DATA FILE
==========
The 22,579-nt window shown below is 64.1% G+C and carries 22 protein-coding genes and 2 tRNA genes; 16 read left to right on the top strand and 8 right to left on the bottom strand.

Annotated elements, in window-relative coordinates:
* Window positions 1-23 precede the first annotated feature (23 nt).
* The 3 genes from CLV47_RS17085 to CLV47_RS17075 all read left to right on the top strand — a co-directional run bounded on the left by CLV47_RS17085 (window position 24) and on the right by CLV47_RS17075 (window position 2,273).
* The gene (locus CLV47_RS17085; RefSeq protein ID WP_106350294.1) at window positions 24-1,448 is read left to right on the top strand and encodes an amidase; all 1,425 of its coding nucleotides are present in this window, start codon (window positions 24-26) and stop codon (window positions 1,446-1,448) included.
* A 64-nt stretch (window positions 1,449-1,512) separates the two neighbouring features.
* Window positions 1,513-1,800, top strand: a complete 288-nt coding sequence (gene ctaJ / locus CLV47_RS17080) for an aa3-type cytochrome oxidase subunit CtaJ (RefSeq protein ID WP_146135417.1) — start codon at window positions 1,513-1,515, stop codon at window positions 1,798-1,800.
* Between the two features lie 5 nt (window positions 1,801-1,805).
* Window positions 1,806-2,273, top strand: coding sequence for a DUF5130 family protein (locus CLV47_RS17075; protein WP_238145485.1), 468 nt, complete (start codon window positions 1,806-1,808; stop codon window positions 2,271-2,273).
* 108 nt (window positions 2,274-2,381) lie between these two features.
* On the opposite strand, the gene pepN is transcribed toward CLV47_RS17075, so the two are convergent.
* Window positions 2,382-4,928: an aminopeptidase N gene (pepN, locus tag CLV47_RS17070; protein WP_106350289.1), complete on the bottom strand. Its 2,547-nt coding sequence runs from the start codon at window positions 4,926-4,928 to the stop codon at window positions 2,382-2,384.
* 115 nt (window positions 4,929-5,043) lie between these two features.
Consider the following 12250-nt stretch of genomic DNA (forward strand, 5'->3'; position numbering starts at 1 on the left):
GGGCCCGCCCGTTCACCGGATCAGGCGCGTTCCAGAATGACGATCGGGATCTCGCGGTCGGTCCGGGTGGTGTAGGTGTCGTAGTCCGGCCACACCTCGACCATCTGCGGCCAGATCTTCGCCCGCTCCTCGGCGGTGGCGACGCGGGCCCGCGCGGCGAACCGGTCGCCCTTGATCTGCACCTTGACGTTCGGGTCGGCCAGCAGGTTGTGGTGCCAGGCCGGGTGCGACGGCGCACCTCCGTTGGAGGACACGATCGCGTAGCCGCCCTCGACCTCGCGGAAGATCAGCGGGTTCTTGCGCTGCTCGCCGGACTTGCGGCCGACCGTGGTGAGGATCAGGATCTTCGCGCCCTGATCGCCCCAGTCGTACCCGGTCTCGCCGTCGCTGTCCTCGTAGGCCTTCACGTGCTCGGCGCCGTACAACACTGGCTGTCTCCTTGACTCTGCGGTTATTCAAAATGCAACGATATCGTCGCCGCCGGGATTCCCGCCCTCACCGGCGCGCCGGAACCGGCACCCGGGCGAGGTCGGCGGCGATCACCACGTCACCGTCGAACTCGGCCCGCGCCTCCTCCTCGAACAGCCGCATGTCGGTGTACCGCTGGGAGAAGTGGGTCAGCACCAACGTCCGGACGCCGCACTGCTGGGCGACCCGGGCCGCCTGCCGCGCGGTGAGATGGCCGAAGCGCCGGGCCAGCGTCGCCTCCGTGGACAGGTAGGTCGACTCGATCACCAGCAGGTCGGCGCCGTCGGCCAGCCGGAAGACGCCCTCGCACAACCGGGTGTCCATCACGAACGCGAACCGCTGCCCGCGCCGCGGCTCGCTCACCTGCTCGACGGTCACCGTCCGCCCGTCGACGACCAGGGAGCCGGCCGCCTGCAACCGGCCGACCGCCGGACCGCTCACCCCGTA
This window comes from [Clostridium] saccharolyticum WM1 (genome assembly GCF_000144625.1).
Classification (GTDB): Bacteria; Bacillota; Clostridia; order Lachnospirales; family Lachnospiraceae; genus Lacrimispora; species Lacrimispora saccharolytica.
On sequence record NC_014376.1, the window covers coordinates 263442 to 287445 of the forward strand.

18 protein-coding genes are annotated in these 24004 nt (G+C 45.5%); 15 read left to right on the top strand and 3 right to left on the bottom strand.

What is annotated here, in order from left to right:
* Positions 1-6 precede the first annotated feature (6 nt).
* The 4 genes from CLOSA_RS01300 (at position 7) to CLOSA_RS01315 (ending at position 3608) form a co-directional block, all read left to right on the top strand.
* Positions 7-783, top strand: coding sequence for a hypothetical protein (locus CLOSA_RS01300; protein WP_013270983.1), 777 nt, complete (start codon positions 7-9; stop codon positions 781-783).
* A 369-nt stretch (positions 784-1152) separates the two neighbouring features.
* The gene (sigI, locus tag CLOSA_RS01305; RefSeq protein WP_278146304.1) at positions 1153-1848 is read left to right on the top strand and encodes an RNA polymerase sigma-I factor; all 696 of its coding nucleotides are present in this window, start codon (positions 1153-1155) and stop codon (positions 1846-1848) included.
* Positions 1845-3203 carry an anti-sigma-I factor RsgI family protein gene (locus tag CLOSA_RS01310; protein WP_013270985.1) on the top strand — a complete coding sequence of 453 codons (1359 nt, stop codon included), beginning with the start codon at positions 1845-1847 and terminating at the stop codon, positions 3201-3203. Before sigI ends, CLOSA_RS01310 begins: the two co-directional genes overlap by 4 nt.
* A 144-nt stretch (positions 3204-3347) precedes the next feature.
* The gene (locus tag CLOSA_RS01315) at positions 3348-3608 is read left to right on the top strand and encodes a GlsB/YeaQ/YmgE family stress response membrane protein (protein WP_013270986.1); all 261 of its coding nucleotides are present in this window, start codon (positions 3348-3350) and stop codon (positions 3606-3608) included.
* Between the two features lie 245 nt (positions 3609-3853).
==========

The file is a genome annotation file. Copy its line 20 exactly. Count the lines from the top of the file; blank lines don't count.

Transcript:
What is annotated here, in order from left to right: